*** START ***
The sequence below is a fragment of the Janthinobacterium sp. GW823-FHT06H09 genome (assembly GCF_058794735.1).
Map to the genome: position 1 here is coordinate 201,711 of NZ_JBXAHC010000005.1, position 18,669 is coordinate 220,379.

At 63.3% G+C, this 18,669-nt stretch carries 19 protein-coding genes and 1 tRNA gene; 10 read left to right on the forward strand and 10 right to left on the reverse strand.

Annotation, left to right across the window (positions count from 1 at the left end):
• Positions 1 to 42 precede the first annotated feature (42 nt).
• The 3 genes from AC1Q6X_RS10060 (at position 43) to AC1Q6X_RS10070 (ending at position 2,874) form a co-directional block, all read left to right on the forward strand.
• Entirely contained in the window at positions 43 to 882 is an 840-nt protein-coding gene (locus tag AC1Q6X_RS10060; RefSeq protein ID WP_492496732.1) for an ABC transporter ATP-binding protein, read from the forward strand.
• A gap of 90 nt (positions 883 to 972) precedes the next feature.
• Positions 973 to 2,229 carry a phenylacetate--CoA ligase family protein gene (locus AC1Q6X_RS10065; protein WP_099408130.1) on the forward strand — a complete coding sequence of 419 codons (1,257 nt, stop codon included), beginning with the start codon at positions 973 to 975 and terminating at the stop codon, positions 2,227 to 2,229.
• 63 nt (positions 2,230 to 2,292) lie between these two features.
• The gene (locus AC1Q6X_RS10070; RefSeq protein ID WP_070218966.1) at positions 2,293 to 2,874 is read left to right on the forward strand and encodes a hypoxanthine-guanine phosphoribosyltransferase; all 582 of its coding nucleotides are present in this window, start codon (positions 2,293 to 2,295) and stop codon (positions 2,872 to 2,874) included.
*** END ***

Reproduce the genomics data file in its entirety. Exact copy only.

The sequence below is a fragment of the Janthinobacterium sp. GW823-FHT06H09 genome (assembly GCF_058794735.1).
Map to the genome: position 1 here is coordinate 201,711 of NZ_JBXAHC010000005.1, position 18,669 is coordinate 220,379.

At 63.3% G+C, this 18,669-nt stretch carries 19 protein-coding genes and 1 tRNA gene; 10 read left to right on the forward strand and 10 right to left on the reverse strand.

Annotation, left to right across the window (positions count from 1 at the left end):
• Positions 1 to 42 precede the first annotated feature (42 nt).
• The 3 genes from AC1Q6X_RS10060 (at position 43) to AC1Q6X_RS10070 (ending at position 2,874) form a co-directional block, all read left to right on the forward strand.
• Entirely contained in the window at positions 43 to 882 is an 840-nt protein-coding gene (locus tag AC1Q6X_RS10060; RefSeq protein ID WP_492496732.1) for an ABC transporter ATP-binding protein, read from the forward strand.
• A gap of 90 nt (positions 883 to 972) precedes the next feature.
• Positions 973 to 2,229 carry a phenylacetate--CoA ligase family protein gene (locus AC1Q6X_RS10065; protein WP_099408130.1) on the forward strand — a complete coding sequence of 419 codons (1,257 nt, stop codon included), beginning with the start codon at positions 973 to 975 and terminating at the stop codon, positions 2,227 to 2,229.
• 63 nt (positions 2,230 to 2,292) lie between these two features.
• The gene (locus AC1Q6X_RS10070; RefSeq protein ID WP_070218966.1) at positions 2,293 to 2,874 is read left to right on the forward strand and encodes a hypoxanthine-guanine phosphoribosyltransferase; all 582 of its coding nucleotides are present in this window, start codon (positions 2,293 to 2,295) and stop codon (positions 2,872 to 2,874) included.